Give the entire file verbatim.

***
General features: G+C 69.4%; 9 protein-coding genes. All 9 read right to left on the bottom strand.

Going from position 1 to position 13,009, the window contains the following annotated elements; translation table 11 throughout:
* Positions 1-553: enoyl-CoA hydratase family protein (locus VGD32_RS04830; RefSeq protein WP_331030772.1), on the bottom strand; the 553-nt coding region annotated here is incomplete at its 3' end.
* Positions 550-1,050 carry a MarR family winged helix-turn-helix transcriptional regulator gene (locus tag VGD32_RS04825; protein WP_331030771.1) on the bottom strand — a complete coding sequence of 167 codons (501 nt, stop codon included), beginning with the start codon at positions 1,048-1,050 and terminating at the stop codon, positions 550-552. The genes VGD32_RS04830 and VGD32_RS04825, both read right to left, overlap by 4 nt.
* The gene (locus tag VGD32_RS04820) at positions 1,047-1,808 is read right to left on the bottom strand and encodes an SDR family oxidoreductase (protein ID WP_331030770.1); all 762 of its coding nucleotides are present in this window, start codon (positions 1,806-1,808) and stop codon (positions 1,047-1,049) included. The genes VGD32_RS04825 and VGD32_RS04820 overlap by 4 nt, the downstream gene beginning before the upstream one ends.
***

General features: G+C 69.4%; 9 protein-coding genes. All 9 read right to left on the bottom strand.

Going from position 1 to position 13,009, the window contains the following annotated elements; translation table 11 throughout:
* Positions 1-553: enoyl-CoA hydratase family protein (locus VGD32_RS04830; RefSeq protein WP_331030772.1), on the bottom strand; the 553-nt coding region annotated here is incomplete at its 3' end.
* Positions 550-1,050 carry a MarR family winged helix-turn-helix transcriptional regulator gene (locus tag VGD32_RS04825; protein WP_331030771.1) on the bottom strand — a complete coding sequence of 167 codons (501 nt, stop codon included), beginning with the start codon at positions 1,048-1,050 and terminating at the stop codon, positions 550-552. The genes VGD32_RS04830 and VGD32_RS04825, both read right to left, overlap by 4 nt.
* The gene (locus tag VGD32_RS04820) at positions 1,047-1,808 is read right to left on the bottom strand and encodes an SDR family oxidoreductase (protein ID WP_331030770.1); all 762 of its coding nucleotides are present in this window, start codon (positions 1,806-1,808) and stop codon (positions 1,047-1,049) included. The genes VGD32_RS04825 and VGD32_RS04820 overlap by 4 nt, the downstream gene beginning before the upstream one ends.